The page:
‘M*A*S*H’ writer, producer Larry Gelbart dies

Larry Gelbart said, before
Writer and producer Larry Gelbart, most known for his work on the hit television series “M*A*S*H,” died Friday morning in his Beverly Hills, California, home, his wife said. He was 81.

Gelbart died of cancer, Pat Gelbart said. The family will hold a private memorial service. Throughout his career, Gelbart developed a portfolio of more than 40 works spanning radio, television, theater and film. His fascination with radio as a child inspired him and influenced his evolving career. “I never had any aspirations of [a] literary career, but writing for radio seemed to be a natural extension of being such a radio fan,” Gelbart told CNN in 1999. “So when I got my chance, that’s what I did.” Barely out of high school, Gelbart began as a comedy writer for radio in the 1940s. He wrote for various programs, including the Fanny Brice show and “Duffy’s Tavern.” While in the Army, he wrote for Armed Forces Radio. Later, he joined the staff of Bob Hope’s show and jump-started his own television career as a TV writer for the star. Gelbart went on to write skits for the live comedy “Your Show of Shows” in 1953, winning two Emmys for his work. “‘Your Show of Shows’ was successful, was wildly successful. Not just because it got there first, but because it got there first with so much,” Gelbart said. The 90-minute variety program was one of the first televised sketch comedy shows.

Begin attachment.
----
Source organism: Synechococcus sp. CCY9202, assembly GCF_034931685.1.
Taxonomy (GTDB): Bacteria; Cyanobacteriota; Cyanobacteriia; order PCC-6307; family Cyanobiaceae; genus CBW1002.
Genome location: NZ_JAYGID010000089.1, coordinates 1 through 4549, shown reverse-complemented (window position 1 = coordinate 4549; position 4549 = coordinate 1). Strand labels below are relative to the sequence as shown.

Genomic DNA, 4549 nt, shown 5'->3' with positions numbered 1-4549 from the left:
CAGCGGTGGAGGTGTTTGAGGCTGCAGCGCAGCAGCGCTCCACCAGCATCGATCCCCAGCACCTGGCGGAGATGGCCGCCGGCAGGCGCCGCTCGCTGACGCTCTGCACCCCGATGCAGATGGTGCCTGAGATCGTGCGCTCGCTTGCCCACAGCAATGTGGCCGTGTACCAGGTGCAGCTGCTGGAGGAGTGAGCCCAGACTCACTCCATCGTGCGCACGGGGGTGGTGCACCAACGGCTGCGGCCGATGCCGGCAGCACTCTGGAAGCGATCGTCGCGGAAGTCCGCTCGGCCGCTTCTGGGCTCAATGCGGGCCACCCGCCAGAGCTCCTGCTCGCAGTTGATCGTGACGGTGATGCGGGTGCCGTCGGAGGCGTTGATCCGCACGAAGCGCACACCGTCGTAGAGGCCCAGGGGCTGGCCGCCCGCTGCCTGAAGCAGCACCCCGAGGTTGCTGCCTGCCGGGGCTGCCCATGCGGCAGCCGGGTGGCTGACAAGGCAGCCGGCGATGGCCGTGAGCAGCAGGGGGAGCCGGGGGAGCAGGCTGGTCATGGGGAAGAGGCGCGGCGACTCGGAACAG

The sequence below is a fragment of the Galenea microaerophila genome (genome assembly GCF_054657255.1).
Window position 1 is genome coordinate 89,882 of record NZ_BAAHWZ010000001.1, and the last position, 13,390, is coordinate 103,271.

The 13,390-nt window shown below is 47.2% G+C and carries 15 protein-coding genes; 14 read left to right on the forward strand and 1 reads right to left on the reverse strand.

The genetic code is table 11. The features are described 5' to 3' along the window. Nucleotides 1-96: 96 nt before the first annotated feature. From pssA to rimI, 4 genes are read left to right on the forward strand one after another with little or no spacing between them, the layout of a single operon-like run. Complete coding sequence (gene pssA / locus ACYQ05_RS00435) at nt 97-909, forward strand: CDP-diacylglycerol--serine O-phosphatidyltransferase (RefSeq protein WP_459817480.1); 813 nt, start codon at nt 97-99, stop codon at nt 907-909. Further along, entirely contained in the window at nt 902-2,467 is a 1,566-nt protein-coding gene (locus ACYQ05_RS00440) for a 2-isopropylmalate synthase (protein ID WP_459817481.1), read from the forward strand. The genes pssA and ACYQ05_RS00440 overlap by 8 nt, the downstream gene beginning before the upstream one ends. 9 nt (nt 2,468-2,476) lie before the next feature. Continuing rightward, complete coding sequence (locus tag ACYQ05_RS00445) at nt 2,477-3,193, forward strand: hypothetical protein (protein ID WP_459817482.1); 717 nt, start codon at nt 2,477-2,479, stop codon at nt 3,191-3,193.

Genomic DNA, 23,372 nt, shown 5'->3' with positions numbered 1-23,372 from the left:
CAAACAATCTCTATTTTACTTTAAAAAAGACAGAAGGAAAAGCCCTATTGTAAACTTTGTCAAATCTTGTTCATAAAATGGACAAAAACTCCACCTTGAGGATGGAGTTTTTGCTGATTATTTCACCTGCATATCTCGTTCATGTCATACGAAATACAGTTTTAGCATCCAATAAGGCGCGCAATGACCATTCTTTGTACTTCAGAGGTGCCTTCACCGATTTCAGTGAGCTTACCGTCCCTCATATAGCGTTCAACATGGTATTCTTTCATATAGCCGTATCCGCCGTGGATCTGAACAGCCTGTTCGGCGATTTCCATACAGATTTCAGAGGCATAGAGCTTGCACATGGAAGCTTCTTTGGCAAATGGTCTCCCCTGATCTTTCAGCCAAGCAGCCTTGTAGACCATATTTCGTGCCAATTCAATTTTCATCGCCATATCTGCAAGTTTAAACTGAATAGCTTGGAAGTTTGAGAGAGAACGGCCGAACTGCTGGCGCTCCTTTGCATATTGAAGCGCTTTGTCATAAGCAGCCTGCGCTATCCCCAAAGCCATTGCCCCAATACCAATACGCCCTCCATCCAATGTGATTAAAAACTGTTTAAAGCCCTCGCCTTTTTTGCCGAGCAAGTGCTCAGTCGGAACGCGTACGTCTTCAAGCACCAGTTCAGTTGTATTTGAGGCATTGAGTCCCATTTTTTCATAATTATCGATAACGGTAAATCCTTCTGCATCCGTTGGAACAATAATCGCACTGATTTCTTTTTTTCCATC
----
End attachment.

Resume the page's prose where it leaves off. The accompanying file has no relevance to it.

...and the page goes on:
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Gelbart took his work to another stage, winning two 1963 Tony awards for his Broadway musical hit, “A Funny Thing Happened on the Way to the Forum.” In 1972, Gelbart helped create the Korean War comedy drama “M*A*S*H.” The show went on for another 11 years, although Gelbart only wrote and produced “M*A*S*H” for the first four seasons. “M*A*S*H” won 50 awards, including eight Golden Globes. “M*A*S*H” was so popular it lasted much longer than the Korean War itself, and was seen as a commentary on American involvement in the Vietnam War. Gelbart also was involved in the short-lived sequel, “After MASH.” For Gelbart, “M*A*S*H” mixed a bit of comedy with drama, allowing viewers to connect more with the story. “I said once that the only way before ‘M*A*S*H’ you would get any feeling out of your television set is if you touched it while you were wet,” Gelbart said. He added: “We gave the audience permission to feel bad. Because America was feeling pretty rotten then, we were at war in Vietnam. And once the war stopped we didn’t start feeling really terrific right away, if we ever will again about that situation.” Gelbart continued steamrolling through the industry, with works including the 1982 hit film “Tootsie,” “Oh, God!” in 1977 and the 2003 film “And Starring Pancho Villa As Himself,” which starred Antonio Banderas. “Tootsie” earned Gelbart an Oscar nomination for best writing.